The mower deck needs to be cleaned periodically as well. By doing this, you lessen the load on the engine needed to turn the blades and consequently, the demand placed on your batteries.

Finally, always remember to sharpen your mower’s blade at least twice during each cutting season—more often if it seems to be cutting the grass unevenly.

Mower blades that are sharper cut more precisely and lessen the load on the device’s batteries. A great way to keep up with your lawn maintenance is to purchase a spare blade and keep a sharp one on hand to swap out.

Final Thoughts

How Long Do Lawn Mower Batteries Last - When to Replace

Each type of battery has benefits and drawbacks of its own; depending on the task, one battery type may be preferred to another. However, a lithium-ion battery is typically used for the lawnmower. The longevity of lithium-ion batteries is dependent on charging cycles, and proper charging cycle implementation will prolong battery life. The battery’s life will also be extended beyond the typical lifespan by using the lawnmower properly, storing it properly, and following certain instructions.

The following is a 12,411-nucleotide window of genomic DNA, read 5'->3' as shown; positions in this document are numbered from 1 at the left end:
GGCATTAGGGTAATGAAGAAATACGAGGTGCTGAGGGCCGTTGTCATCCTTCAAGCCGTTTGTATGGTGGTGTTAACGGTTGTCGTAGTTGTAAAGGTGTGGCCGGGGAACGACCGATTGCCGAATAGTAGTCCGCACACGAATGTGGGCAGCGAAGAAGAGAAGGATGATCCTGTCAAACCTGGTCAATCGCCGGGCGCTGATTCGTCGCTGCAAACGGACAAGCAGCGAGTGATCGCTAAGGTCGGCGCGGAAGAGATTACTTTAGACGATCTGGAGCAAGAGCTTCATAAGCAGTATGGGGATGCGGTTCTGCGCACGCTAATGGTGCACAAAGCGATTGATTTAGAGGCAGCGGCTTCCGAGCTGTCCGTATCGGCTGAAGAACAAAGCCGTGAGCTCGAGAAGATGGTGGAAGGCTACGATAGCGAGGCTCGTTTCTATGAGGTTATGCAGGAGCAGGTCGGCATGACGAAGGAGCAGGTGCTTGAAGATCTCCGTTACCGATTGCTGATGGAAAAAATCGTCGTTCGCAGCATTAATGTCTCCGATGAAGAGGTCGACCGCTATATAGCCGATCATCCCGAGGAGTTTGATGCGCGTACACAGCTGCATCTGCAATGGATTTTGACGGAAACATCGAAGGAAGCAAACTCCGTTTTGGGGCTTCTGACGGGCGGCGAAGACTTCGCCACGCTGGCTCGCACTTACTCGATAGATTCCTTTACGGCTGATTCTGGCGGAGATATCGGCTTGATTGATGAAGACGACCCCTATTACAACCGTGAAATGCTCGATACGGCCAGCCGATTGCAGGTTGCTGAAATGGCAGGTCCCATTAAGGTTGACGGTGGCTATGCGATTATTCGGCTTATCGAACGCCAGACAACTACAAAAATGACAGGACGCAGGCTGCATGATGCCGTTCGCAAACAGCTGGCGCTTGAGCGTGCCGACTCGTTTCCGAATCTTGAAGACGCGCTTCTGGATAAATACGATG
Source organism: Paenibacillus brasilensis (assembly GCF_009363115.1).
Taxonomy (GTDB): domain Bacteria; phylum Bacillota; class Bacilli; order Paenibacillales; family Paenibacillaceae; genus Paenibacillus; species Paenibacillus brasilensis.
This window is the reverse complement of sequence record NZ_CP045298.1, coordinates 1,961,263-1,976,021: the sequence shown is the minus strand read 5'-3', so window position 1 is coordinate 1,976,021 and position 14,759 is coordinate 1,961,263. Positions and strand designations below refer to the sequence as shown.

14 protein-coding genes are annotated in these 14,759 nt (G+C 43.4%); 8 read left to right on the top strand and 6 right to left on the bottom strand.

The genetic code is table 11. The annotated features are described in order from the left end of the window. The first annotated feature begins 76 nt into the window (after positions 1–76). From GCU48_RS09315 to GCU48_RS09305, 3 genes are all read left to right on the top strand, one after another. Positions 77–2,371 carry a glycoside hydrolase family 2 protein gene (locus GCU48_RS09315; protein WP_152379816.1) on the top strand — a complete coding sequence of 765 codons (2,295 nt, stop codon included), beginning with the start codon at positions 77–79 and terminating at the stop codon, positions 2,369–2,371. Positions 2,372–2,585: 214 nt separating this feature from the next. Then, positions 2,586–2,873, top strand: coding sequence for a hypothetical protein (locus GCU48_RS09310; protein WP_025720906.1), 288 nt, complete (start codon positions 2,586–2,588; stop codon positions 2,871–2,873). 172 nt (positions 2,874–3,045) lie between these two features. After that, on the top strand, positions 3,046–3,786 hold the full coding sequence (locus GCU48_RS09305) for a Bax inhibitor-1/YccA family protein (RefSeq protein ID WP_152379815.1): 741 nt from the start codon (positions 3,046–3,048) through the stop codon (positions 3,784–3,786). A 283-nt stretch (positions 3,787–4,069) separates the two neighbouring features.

We anticipate that lawnmowers will become more sophisticated in the future, using less energy and extending battery life.


How Do I Know If My Mower Needs a New Battery?

Your lawnmower’s health can be determined by how it starts up. Pull the trigger or start the engine by turning the key. Replacement batteries are probably in your future if you hear a clicking noise. The battery is trying to supply power to the motor, but it is unable to do so.

How Long Does a Lawn Mower Battery Last Per Charge?

Battery run time is still a major issue because you run the risk of having to stop working in the middle of a mow when you can only operate for a maximum of 30 to 60 minutes on a single charge and it takes an hour for the battery to recharge.

What Kills a Lawn Mower Battery?

Long stretches of time between uses may be enough to sufficiently drain the battery, preventing the mower from restarting. Starting becomes challenging, if not impossible, with even a slight charge loss.